Visual replenishment methods in manufacturing industry and suggestion for a decision tool
2013 (English)Licentiate thesis, monograph (Other academic)
In almost all supply chains, materials need to be stored or buffered, implying that manufacturing companies need effective replenishment methods. However, this is challenging, since companies must balance inventory costs and customer service in complex and different situations. Therefore, it is important to choose replenishment methods carefully. One well-known and widespread method is Material Requirements Planning (MRP). But the method has problems, such as regarding volume flexibility. There are other methods, but the literature lacks case studies and detailed descriptions and analysis of them, especially for visually oriented methods. Therefore, it is important to explore different methods for materials supply.
The purpose of this study is to analyze the application of visually oriented replenishment methods in manufacturing industry and further to design a tentative decision tool for selecting methods. The research aims to provide some answers to three key questions.
The first research question concerns general factors that are important for evaluating how effective replenishment methods are. From the literature review, different factors emerged such as product characteristics (fit in the Kraljic matrix, volume issues, size, etc.); information, trust, and geographical proximity between supplier and customer; and different logistics goals (delivery service elements, tied-up capital, use of resources, inventory accuracy). It is also import to include the basic principles methods are related to. The factors were summarized in an analysis model, which is structured with three main areas (planning environment/conditions, basic principles, and effects). The model is used to analyze four case studies.
The second research question focuses on the characteristics for visually orientedreplenishment methods. Examples of characteristics are: easy to understand and operate, offers uncomplicated flows, substantially applicable for noncritical and leverage parts with high yearly requirement and fairly even consumption, provides potential for reduced errors in stores/flows, potential for providing high delivery service and low levels of tied-up capital and resource utilization.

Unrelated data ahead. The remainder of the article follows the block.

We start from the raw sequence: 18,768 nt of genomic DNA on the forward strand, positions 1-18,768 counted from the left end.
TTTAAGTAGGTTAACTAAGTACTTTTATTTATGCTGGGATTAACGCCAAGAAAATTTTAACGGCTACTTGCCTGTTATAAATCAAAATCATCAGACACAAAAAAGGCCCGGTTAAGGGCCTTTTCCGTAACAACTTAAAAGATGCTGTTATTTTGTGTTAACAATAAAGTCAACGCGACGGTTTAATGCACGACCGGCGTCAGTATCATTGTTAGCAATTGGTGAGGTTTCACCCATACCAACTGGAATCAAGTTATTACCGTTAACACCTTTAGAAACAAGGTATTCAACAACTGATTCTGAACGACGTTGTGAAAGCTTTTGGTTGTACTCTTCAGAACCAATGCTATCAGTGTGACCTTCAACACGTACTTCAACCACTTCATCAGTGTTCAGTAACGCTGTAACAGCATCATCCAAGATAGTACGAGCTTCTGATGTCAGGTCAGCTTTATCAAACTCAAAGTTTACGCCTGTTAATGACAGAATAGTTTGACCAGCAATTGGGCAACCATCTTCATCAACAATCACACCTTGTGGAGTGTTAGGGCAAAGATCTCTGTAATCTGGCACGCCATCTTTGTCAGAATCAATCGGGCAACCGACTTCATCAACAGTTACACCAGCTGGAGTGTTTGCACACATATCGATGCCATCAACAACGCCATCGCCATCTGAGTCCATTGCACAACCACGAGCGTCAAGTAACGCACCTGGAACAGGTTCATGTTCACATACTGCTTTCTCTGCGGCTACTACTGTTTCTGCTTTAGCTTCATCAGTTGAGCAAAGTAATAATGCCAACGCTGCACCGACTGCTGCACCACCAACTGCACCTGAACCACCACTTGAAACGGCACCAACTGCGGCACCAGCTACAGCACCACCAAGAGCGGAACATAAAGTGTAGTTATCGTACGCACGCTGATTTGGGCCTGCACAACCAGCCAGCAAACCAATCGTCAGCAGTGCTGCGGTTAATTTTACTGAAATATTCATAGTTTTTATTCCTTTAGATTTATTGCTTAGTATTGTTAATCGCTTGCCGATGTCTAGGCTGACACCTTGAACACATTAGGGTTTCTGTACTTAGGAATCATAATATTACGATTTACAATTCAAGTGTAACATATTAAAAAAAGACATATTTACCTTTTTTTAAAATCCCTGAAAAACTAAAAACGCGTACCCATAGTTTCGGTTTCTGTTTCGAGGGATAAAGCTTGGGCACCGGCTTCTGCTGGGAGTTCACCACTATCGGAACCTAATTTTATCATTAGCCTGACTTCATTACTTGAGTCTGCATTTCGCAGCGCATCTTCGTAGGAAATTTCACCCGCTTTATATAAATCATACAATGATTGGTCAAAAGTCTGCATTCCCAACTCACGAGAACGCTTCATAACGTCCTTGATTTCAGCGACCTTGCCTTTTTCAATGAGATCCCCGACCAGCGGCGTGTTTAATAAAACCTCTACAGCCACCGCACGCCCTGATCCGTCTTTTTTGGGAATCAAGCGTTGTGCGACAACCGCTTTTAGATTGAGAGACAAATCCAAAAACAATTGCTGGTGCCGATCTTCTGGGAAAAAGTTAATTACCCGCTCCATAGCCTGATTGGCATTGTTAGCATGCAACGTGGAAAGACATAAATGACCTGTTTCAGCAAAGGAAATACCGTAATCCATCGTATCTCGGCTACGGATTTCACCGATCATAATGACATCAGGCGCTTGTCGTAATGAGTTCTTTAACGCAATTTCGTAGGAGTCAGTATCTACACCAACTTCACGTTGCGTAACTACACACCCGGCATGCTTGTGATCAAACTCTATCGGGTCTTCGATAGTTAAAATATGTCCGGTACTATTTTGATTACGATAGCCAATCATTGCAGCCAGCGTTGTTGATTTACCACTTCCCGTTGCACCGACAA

The third research question focuses on what a tentative decision tool for selecting replenishment methods might look like, based on the factors that emerged from the other research questions and studies by others. In order to achieve an efficient materials supply, companies need to consider these factors when selecting replenishment methods. The decision tool consists of different steps, considering aspects of the planning environment/conditions in relation to the product and the supplier. The importance of the companies’ goals/motives for materials supply must also be assessed. The output from the decision tool is appropriate replenishment methods.
Place, publisher, year, edition, pages
Stockholm: KTH Royal Institute of Technology, 2013. , iv, 86 p.
Trita-IIP, ISSN 1650-1888 ; 13:06
materials supply, replenishment methods, visual, selecting methods, decision tool
Production Engineering, Human Work Science and Ergonomics
IdentifiersURN: urn:nbn:se:kth:diva-123095OAI: oai:DiVA.org:kth-123095DiVA: diva2:624651
2013-06-12, Sal M311, Brinellvägen 68, KTH, Stockholm, 10:00 (English)
Mattsson, Stig- Arne, Dr.
QC 201306032013-06-032013-06-032013-06-03Bibliographically approved